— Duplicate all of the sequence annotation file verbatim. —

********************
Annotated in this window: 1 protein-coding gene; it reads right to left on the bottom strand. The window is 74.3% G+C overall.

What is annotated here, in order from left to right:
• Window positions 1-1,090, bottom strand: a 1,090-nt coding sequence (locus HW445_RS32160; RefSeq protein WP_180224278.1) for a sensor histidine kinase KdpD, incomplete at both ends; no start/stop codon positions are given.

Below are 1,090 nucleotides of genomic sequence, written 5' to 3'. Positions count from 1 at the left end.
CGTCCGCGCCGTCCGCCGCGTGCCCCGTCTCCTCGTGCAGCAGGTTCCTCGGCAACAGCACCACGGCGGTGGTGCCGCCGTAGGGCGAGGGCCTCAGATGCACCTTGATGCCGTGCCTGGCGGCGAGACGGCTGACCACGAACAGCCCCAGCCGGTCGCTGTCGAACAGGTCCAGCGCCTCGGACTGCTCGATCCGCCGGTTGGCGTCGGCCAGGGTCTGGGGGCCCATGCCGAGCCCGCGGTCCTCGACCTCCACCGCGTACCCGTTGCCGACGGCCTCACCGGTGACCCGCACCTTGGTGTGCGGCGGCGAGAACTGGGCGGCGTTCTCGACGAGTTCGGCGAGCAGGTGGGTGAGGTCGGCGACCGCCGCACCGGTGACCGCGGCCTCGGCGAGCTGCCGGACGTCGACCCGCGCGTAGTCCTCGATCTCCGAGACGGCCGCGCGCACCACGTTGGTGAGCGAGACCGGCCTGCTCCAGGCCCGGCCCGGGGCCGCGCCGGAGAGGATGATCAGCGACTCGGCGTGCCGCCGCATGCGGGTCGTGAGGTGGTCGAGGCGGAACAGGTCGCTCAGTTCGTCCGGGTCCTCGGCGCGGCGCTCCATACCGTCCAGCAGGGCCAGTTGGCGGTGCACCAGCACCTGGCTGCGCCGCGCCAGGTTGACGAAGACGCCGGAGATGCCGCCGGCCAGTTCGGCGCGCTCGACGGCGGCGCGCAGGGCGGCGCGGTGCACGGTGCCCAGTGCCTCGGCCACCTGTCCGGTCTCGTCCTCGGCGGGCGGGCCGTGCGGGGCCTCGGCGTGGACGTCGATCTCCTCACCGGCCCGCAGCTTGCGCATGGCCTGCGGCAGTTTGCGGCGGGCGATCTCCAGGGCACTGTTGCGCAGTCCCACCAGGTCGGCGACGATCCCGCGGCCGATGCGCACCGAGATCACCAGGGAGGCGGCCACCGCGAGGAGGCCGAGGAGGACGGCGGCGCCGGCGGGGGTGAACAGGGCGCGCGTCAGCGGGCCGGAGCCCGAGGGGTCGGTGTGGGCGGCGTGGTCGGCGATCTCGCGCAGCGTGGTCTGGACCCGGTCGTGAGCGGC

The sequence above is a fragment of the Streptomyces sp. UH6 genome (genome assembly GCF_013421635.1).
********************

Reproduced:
Annotated in this window: 1 protein-coding gene; it reads right to left on the bottom strand. The window is 74.3% G+C overall.

What is annotated here, in order from left to right:
• Window positions 1-1,090, bottom strand: a 1,090-nt coding sequence (locus HW445_RS32160; RefSeq protein WP_180224278.1) for a sensor histidine kinase KdpD, incomplete at both ends; no start/stop codon positions are given.

Below are 1,090 nucleotides of genomic sequence, written 5' to 3'. Positions count from 1 at the left end.
CGTCCGCGCCGTCCGCCGCGTGCCCCGTCTCCTCGTGCAGCAGGTTCCTCGGCAACAGCACCACGGCGGTGGTGCCGCCGTAGGGCGAGGGCCTCAGATGCACCTTGATGCCGTGCCTGGCGGCGAGACGGCTGACCACGAACAGCCCCAGCCGGTCGCTGTCGAACAGGTCCAGCGCCTCGGACTGCTCGATCCGCCGGTTGGCGTCGGCCAGGGTCTGGGGGCCCATGCCGAGCCCGCGGTCCTCGACCTCCACCGCGTACCCGTTGCCGACGGCCTCACCGGTGACCCGCACCTTGGTGTGCGGCGGCGAGAACTGGGCGGCGTTCTCGACGAGTTCGGCGAGCAGGTGGGTGAGGTCGGCGACCGCCGCACCGGTGACCGCGGCCTCGGCGAGCTGCCGGACGTCGACCCGCGCGTAGTCCTCGATCTCCGAGACGGCCGCGCGCACCACGTTGGTGAGCGAGACCGGCCTGCTCCAGGCCCGGCCCGGGGCCGCGCCGGAGAGGATGATCAGCGACTCGGCGTGCCGCCGCATGCGGGTCGTGAGGTGGTCGAGGCGGAACAGGTCGCTCAGTTCGTCCGGGTCCTCGGCGCGGCGCTCCATACCGTCCAGCAGGGCCAGTTGGCGGTGCACCAGCACCTGGCTGCGCCGCGCCAGGTTGACGAAGACGCCGGAGATGCCGCCGGCCAGTTCGGCGCGCTCGACGGCGGCGCGCAGGGCGGCGCGGTGCACGGTGCCCAGTGCCTCGGCCACCTGTCCGGTCTCGTCCTCGGCGGGCGGGCCGTGCGGGGCCTCGGCGTGGACGTCGATCTCCTCACCGGCCCGCAGCTTGCGCATGGCCTGCGGCAGTTTGCGGCGGGCGATCTCCAGGGCACTGTTGCGCAGTCCCACCAGGTCGGCGACGATCCCGCGGCCGATGCGCACCGAGATCACCAGGGAGGCGGCCACCGCGAGGAGGCCGAGGAGGACGGCGGCGCCGGCGGGGGTGAACAGGGCGCGCGTCAGCGGGCCGGAGCCCGAGGGGTCGGTGTGGGCGGCGTGGTCGGCGATCTCGCGCAGCGTGGTCTGGACCCGGTCGTGAGCGGC

The sequence above is a fragment of the Streptomyces sp. UH6 genome (genome assembly GCF_013421635.1).